|Publication number||US4942572 A|
|Application number||US 07/372,146|
|Publication date||Jul 17, 1990|
|Filing date||Jun 26, 1989|
|Priority date||Dec 30, 1986|
|Also published as||EP0273080A1|
|Publication number||07372146, 372146, US 4942572 A, US 4942572A, US-A-4942572, US4942572 A, US4942572A|
|Original Assignee||International Business Machines Corporation|
|Export Citation||BiBTeX, EndNote, RefMan|
|Patent Citations (7), Referenced by (7), Classifications (12), Legal Events (4)|
|External Links: USPTO, USPTO Assignment, Espacenet|
This invention deals with improvements to data communications and more particularly with data communications based on polling techniques.
In data transmission networks, supervision functions are provided to ensure integrity of data transfers. For instance, in a network including a Control Station to which a number of data terminals are attached, the transmission from any terminal to the Control station may be organized using a polling technique. This technique may be implemented through the cyclic scanning of a list of terminal addresses.
At each polling cycle data are effectively transferred only when the terminal involved is polled and the polled terminal wishes to transmit at that very instant.
This, obviously is time consuming since at each polling cycle, time is devoted to polling terminals which do not wish to transmit. The greater the number of terminals attached to the network, the higher the time consumed... This process is more particularly inefficient when the attached terminals are low traffic rate terminals attached to the network through a high speed (HS) channel.
The present invention is made to provide a very efficient polling mechanism more particularly suited for a network wherein a great number of low traffic terminals are connected to a central station e.g. a Communication Controller. The improvement is based on high speed polling mechanisms judiciously combining a first (e.g. pseudo random) polling sequence generated at a first high rate,(e.g. bit rate) with a second polling sequence at a lower rate.
This and other objects of the invention will become more apparent from the following description made with reference to the accompanying drawings.
FIG. 1 : is made to illustrate a network wherein the invention can be used.
FIG. 2 : illustrates the polling device of this invention at the Communication Controller location.
FIGS. 3 - 5 : are circuits for implementing the functions illustrated in FIG. 2.
FIG. 6 : illustrates the polling device at the terminal location.
FIGS. 7-9 : are circuits made to implement the functions illustrated in FIG. 6.
FIG. 1 represents a multidrop communication network. It includes a Communication Controller 10 to which a great number (N) of terminals (T1 T2, ... TN) are attached through a communication link like, for instance , an RF channel, a High Speed (HS) Bus, or a communication line. As will be mentioned further, modems are provided at both ends of the network, i.e. at each terminal location and at the Communication Controller site.
This situation can be encountered in networks using a CATV available channel as a transmission facility between Personal Computer (PC) oriented terminals and a Host Processor. In such an environment a conventional polling scheme may become very inefficient since the polling may be too slow and involve very few productive polling cycles.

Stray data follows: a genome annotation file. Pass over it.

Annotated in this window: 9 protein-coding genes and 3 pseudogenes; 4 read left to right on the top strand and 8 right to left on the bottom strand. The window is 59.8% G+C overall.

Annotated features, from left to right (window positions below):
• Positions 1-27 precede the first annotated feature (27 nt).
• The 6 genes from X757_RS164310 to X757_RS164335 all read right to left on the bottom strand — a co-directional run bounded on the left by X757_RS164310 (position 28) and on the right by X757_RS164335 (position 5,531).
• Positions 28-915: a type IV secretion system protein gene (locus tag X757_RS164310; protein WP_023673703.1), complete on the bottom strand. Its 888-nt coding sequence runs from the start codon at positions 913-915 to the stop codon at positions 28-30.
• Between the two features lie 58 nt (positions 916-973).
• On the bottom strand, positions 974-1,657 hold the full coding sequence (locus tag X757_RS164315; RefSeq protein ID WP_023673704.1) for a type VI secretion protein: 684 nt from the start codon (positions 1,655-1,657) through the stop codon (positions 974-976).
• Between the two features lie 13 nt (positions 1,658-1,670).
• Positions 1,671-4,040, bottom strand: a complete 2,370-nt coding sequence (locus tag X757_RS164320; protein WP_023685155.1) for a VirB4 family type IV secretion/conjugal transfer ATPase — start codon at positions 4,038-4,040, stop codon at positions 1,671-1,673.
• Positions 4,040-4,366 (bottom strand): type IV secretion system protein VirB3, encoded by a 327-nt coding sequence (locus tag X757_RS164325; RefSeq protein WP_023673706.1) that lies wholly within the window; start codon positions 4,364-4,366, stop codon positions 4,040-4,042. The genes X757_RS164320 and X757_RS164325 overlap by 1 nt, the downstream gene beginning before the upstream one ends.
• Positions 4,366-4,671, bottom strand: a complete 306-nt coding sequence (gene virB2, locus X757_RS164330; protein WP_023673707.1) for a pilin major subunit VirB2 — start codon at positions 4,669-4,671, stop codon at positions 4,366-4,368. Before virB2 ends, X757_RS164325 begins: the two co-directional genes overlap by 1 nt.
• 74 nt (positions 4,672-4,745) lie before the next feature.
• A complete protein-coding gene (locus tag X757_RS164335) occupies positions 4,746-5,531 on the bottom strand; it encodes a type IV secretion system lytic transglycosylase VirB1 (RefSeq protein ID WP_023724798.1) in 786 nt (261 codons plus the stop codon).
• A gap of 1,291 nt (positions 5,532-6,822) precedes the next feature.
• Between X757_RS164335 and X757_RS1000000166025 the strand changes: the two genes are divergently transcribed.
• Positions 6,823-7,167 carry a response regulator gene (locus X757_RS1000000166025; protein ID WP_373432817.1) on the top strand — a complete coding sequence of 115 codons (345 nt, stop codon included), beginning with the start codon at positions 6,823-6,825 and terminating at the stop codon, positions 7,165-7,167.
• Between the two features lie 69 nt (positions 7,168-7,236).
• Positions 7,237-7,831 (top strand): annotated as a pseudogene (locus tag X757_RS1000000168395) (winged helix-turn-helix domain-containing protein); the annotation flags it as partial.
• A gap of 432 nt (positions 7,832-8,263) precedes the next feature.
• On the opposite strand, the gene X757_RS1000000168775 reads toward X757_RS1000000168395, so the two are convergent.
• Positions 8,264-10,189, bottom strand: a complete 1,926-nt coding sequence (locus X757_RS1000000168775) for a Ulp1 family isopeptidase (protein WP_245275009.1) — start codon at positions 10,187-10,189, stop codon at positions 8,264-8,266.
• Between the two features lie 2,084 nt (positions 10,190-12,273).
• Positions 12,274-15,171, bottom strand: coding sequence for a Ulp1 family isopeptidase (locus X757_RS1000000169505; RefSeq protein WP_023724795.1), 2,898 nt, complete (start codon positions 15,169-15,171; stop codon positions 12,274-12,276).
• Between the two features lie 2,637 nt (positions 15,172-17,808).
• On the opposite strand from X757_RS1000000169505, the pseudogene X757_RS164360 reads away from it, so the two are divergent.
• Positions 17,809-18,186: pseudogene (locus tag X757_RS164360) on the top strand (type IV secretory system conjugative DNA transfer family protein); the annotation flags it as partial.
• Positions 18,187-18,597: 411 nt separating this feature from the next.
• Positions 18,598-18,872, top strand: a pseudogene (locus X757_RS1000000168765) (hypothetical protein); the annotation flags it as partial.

The present invention, as will be illustrated further, provides significant performance improvement brought by an auto poll control logic which will be added to the conventional hardware.
Though it is assumed in this description that protocols between the Communication Controller and the Terminals are bit oriented, the present invention can also be adapted to character or byte oriented protocols. Reference is made to SDLC throughout this description, but HDLC could have been referred to as well.
When the Communication Controller has no message to send to the terminals, it broadcasts a specific pattern announcing a subsequent polling procedure. Such a message may include a flag (e.g. SDLC hexadecimal 7E flag) followed by a predetermined number "n" of zero bits. Assuming no terminal is assigned an all zero address, this pattern will never occur elsewhere in the data flow and thus by being monitored by all the terminals it will be detected as a "start Auto-Poll" message announcing subsequent polling. Those terminals having a message pending are thereby invited to respond at the next opportunity, that is when polled.
The Communication Controller then switches control logic to the communication interface (not shown) and starts generating a pseudo-random, so called Auto-Poll or simply Poll Sequence, at bit rate. In other words, at each new bit generated by the interface, a new terminal address is provided for polling purposes.
As soon as a terminal recognizes its address during an error free period, it is given permission to transmit a pending response, e.g. an available SDLC frame. During this auto-poll transmission period, the Communication Controller is made to monitor input from the terminals. Then, when an input signal is sensed by the Controller, the auto-poll sequence is halted by a bit violation in this sequence followed by an SDLC idle pattern having a number of bits greater than the number of ones which can be found in the auto-poll sequence. This will inhibit further attempts by the terminals to respond to auto-poll.